With just over a month to go, Xbox finds themselves in a weird position right before their annual E3 conference. The successor to the Xbox One is on the horizon. Last year they acquired a handful of new studios to combat their first party problem. On top of all this, their main competition is going to be a no show for the first time at the year’s biggest stage. You could argue that the ball is in Xbox’s court. It’s now their E3 to lose. They can come out this year, announce a plethora of new single player first party games along with their usual big three, show some third party love and reveal the specs for Xbox Lockhart and Anaconda and drop the mic. E3 over, Xbox wins.
Not so fast. As much as I, along with other fans (or enthusiasts, wink wink), would like to see this happen I don’t see it happening. Yes, Xbox has new first party games in the works. But they’ve only been in the works for a year. The past few years, Xbox has reiterated they don’t want to reveal anything too early, lest they have another game canceled, a la Scalebound, or met with mediocre reviews like Crackdown 3.
The Long Game
Since Phil Spencer took the reigns in 2014, Xbox has been more interested in the long game. Making the ecosystem as consumer friendly as possible. Some might even say that despite the “lack” of first-party support Xbox is the more consumer-friendly option at this point. They introduced crossplay. Added Mouse and keyboard support. And even developed the Adaptive Controller. Throw in backwards compatibility along with the reliable Xbox Live service and Xbox is set up for next generation and beyond.
Even though Sony revealed the specs of what everyone assumes is going to be called the PlayStation 5, there’s no point in revealing the rumored more powerful Scarlett while they can still tout that games play better on the “most powerful console ever” Xbox One X. Phil has said that they want to evolve beyond console generations. So it makes sense to be in no hurry to jump into the next generation. I’m not saying Xbox needs to rest on their laurels. Far from it. They still need to hit a home run at E3. Competition or no competition, they don’t necessarily need to swing for the fences just yet.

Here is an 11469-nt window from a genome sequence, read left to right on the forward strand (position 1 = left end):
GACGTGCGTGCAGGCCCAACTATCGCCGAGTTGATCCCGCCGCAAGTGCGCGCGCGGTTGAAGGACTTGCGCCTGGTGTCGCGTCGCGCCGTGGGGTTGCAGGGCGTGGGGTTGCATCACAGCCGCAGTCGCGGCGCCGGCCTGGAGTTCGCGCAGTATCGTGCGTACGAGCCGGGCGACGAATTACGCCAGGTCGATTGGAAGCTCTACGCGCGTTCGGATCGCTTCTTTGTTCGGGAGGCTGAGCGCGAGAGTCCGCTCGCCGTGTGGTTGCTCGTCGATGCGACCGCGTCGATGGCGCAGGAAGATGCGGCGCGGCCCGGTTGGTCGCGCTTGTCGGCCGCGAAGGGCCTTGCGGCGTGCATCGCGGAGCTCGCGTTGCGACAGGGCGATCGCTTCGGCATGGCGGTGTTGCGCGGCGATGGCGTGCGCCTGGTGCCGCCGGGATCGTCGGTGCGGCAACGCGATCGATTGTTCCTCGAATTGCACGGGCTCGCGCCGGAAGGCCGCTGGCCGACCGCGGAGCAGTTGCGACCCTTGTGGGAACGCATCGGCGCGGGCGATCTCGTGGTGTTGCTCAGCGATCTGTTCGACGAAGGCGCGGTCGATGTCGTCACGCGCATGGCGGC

Take Your Time
Good games take time to make. Sony didn’t magically put all these hit games into production right after they announced PS4. This work started back in the PS3 era, which had a similarly shaky launch back in 2006. Coming to fruition on the PS4. What we’re seeing is years of them playing the long game, along with a few too early reveals of their own. The slow burn strategy is paying off. Sony is delivering hit after hit. With a follow up to one of the best games of last generation (The Last of Us 2.) A game from revered director Hideo Kojima (Death Stranding.) And a game from beloved Sony studio Sucker Punch (Ghosts of Tsushima) still to come. Although the belief is that these games will be cross-generation titles.
Xbox just released the Xbox One S all-digital edition. Of the two rumored next-generation Xbox consoles, one is to be an all-digital edition as well. One thing is certain. Xbox is putting a lot of their eggs into the digital future/streaming basket. Gamepass is the best deal in gaming right now. EA Access has also been a big hit on the Xbox One and is now slated to hit PS4 later this year.
One thing Microsoft has been mum about is Project xCloud. Keeping their cards close to the chest. Public trials are rumored to be coming this year. E3 would be the perfect place to unveil more information. Especially if they believe in the all-digital future. Xbox jumped the gun into the digital age with the Xbox One reveal, but we’ve progressed in that direction throughout this generation. The streaming/digital/VR future is closer than ever and Xbox seems poised to be at the forefront. Now for the love of all that is Holy, Phil, bring back that blade dashboard.